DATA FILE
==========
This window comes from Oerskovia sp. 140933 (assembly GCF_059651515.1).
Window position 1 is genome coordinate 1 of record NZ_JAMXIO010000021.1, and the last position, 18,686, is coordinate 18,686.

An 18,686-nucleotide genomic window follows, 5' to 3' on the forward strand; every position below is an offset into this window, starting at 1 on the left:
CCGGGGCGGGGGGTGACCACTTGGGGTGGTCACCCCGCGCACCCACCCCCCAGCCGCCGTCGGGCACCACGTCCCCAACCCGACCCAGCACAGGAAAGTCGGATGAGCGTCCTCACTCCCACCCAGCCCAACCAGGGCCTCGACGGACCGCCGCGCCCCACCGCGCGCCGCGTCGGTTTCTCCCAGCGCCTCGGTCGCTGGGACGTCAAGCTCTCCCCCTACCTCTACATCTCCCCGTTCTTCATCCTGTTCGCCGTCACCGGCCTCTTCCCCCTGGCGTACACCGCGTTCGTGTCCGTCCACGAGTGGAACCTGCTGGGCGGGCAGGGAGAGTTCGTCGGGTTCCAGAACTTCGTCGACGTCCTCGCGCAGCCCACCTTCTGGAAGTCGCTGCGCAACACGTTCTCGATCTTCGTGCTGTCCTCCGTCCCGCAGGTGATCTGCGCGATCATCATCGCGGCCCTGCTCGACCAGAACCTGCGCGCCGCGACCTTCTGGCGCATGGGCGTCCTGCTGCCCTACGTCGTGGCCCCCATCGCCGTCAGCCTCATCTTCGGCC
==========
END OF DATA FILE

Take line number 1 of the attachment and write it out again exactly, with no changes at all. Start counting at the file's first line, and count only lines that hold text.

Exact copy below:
This window comes from Oerskovia sp. 140933 (assembly GCF_059651515.1).